Johnson Surges Into Lead At Women's Mid-Amateur Championship - MASSGOLF

Johnson Masters Winds at Black Rock cc, takes Six-stroke lead into final day

For Immediate Release: September 22, 2020

HINGHAM, Massachusetts – The winds were howling, and the jackets and hats came out for the first day of fall.  But the greens were rolling well for the players, making for some solid opening scores at the 70th Women’s Mid-Amateur Championship for the Keyes Cup, which began Tuesday at Black Rock Country Club. 

Unfazed by the chilling coastal winds that sometimes surpassed 25 mph, two-time Keyes Cup winner Shannon Johnson (Thorny Lea GC) surged out to a solid lead, finishing with seven birdies to card a 5-under 66 and take a six-stroke lead into Wednesday’s final round.



Last year, Johnson finished runner-up by one stroke to Sue Curtin (Boston GC), and said this year, she’s glad to have a sizable lead moving into the final day.

“Anytime you can come out and post a good low number, it gives you a lot of confidence going into tomorrow,” said Johnson, who won the Women’s Stroke Play Championship for the Baker Trophy on September 3. “I’ve been playing some good golf lately, and just trying to keep this rolling.”

Shannon Johnson is on the verge of winning the Women’s Mid-Amateur Championship for the Keyes Cup for the third time in five years. (David Colt, file)

Just like the Women’s Stroke Play, Johnson entered this course without playing it previously, but she said was able to find good lines off the tee, and hit good numbers from what she considered “generous fairways.” She was also able to hit driver on shorter holes when facing the wind, setting up up-and-down birdie chances in front of the hole.

Johnson finished 1-under on the front nine, but was able to attack the back, making birdie on holes 11, 12, 13 and 15 and 16.

Johnson also holds a slim 12-point lead over New England Women’s Amateur Champion Megan Buck (Thorny Lea GC) in the Anne Marie Tobin Women’s Player of the Year race, and if she wins the title will automatically clinch the POY honor for the third time in five years.

“I knew it was obvious it was gonna come down to Megan or myself,” Johnson said. “Megan’s a great player and she could have a round like I did today, and I could, I could struggle a little bit tomorrow, so we’ll see.”

Curtin started her title defense strongly by making birdie three times, even catching a lucky break in the early going. After making birdie on the par-5 6th, she topped her drive on the 7th, but it ricocheted off the rocks flanking the course, and the ball bounced onto the fairway, setting up her up-and-down for birdie.

“I got a little quick at the top of the swing, but you can make birdie from anywhere, usually,” Curtin said. “Get the number and just stick with it and not overthink it was really the plan today.”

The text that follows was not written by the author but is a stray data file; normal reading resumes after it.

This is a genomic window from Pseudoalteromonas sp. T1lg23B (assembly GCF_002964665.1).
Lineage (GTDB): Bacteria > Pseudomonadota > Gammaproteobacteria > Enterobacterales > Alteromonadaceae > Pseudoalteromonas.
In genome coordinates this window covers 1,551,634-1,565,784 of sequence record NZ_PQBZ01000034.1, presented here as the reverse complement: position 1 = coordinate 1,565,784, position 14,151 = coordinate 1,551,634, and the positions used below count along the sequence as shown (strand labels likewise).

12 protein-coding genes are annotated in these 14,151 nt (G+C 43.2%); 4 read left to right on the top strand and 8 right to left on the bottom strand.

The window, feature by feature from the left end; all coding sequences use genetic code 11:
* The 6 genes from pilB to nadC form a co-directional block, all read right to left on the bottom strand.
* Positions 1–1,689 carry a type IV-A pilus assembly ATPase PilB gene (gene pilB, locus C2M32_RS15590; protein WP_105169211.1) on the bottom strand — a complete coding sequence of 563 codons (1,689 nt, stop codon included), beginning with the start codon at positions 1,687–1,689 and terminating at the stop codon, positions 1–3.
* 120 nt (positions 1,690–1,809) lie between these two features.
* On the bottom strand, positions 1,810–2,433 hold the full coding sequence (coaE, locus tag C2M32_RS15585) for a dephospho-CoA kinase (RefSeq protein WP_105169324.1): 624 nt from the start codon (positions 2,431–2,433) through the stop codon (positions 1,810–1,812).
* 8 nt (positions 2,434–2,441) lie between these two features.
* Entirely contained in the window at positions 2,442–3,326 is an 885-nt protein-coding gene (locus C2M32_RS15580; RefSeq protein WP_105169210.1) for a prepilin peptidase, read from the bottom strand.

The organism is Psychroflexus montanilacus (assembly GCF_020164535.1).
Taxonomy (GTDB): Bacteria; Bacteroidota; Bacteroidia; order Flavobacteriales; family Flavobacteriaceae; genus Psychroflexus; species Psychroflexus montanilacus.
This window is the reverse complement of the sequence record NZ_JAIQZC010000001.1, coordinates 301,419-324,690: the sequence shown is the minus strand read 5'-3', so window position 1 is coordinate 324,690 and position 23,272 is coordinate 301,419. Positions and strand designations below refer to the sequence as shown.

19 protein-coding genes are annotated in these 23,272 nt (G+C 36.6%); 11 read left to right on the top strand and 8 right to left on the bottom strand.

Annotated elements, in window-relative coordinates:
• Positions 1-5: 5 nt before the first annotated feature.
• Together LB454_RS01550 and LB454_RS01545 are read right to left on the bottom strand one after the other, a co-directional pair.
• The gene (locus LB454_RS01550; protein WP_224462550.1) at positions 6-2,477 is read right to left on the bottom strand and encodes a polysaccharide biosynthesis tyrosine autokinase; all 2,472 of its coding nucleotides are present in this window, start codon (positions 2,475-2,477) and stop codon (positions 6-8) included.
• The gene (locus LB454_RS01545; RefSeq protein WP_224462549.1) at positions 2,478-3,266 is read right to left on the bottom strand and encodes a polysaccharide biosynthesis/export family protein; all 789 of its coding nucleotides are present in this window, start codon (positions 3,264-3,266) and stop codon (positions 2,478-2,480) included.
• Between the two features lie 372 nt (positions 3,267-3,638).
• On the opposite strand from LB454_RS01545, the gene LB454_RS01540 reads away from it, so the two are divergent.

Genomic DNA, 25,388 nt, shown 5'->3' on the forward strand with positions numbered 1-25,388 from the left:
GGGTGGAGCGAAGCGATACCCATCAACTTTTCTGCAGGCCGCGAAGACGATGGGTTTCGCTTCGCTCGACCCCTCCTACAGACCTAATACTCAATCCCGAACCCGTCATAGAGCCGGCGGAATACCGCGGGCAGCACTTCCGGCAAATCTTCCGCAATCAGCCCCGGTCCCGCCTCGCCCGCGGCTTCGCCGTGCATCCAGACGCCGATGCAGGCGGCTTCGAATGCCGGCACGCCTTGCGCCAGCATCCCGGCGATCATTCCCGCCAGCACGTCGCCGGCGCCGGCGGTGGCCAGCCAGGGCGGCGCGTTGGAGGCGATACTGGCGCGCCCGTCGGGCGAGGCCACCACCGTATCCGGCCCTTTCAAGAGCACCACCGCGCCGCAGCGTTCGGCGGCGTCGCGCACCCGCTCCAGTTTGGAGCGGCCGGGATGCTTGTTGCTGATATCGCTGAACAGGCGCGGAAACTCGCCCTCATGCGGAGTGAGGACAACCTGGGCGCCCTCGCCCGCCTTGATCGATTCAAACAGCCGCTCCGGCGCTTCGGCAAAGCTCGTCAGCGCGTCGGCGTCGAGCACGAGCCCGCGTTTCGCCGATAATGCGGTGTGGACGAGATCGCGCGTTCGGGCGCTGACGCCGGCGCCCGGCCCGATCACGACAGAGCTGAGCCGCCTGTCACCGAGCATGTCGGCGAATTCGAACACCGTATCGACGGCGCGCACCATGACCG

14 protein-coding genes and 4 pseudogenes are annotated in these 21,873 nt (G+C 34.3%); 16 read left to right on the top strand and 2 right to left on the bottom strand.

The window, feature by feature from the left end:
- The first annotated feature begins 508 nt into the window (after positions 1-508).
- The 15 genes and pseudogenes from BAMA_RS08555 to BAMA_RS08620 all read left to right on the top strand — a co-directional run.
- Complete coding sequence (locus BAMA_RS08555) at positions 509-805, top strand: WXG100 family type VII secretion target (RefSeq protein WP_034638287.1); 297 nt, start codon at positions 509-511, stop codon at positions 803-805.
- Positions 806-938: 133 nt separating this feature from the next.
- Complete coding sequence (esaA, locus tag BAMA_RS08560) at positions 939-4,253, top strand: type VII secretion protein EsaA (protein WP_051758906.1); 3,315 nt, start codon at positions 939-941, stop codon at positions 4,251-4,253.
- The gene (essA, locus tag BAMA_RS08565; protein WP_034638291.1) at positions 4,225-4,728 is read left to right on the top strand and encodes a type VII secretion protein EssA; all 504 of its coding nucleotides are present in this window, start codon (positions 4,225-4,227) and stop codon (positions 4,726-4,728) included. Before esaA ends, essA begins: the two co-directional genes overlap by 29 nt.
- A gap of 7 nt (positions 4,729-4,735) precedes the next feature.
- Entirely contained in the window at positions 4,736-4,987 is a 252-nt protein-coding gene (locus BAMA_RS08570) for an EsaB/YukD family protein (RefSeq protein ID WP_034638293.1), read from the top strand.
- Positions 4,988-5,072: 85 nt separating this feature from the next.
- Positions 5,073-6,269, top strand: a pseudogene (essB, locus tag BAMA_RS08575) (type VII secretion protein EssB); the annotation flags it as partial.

Chelsea Curtis made a long-awaited return to Black Rock on Tuesday, last playing at the course at the 2004 Massachusetts Women’s Open when she was just a teenager.

“I don’t remember much because I don’t really remember courses,” Curtis said. “It felt all new to me.”

Despite a double bogey on the third hole, Curtis kept a relatively clean card, making just two birdies and one bogey the rest of the way to match Curtin at 1-over. In the meantime, she earned a spot in the final group.

“It’s been a while since I’ve been in the final group,” Curtis said. “I’ve had a little bit of a tough summer, so it feels good to play well coming in late in the season and being in the final group with two good players.”

In the Tournament Division, Marilyn Carson (Marlborough CC) has the lead after shooting an 82 to keep a one-stroke lead over Kym Pappathanasi (Tedesco CC) and Meg Watson (Crumpin-Fox Club).


Janet Bean (Walpole CC) had previously won division titles at what was formerly known as the B, C, D & E Championship, designated for players with Handicap Indexes between 14.1-36.0. Bean won Class D in 2016 and took home Class E in 2013 and 2017, but this year, she has a title to her own.

Bean made par on the 290-yard, par-4 10th hole en route to a 94, helping her win the Flighted Division, which combined all the previous flights of Handicap Indexes.

Echoing some of her fellow competitors, “I got a couple lucky breaks and good lucky bounces,” Bean said. “I also made a couple putts unexpected which kind of helps.”


Like many other Mass Golf Women’s Championships and Tournaments, there is a new name for this year’s event. The Grace Keyes Cup has combined with the B, C, D & E Championship to form the Women’s Mid-Amateur Championship for the Keyes Cup.

The Championships began in 1950 to celebrate the 50th anniversary of the founding of what was formerly known as the Women’s Golf Association of Massachusetts. It was named after Grace B. Keyes, the winner of the inaugural Mass Women’s Amateur Championship in 1900 and a co-founder of the WGAM. For the first eight years, the tournament was played as a 54-hole event and in 1958 the format changed to 36-holes.

Florence McClusky won the event nine times between 1952 and 1968, while other past champions include Hall of Famer Anne Marie Tobin (6 wins), Tara Joy Connelly (7 wins), and current LPGA player Alison Walshe (2003).


Black Rock County Club was built in abandoned quarries in the early 2000s, but exposes players to three different styles of golf. The course features a woods and wetlands layout, rollings hills and mounds like a links course, and a quarry layout with four or five holes granite walls along fairways and greens. 

Founded in 2002, the club has hosted several Mass Golf events in the past including the 2009 Griscom Cup, 2014 Girls’ Junior Amateur, and, most recently, the 2015 Massachusetts Open. It also hosted the now-defunct Massachusetts Women’s Open in 2004.


For complete coverage of the Women’s Mid-Amateur Championship for the Keyes Cup, visit or follow @PlayMassGolf on Instagram, Twitter and Facebook.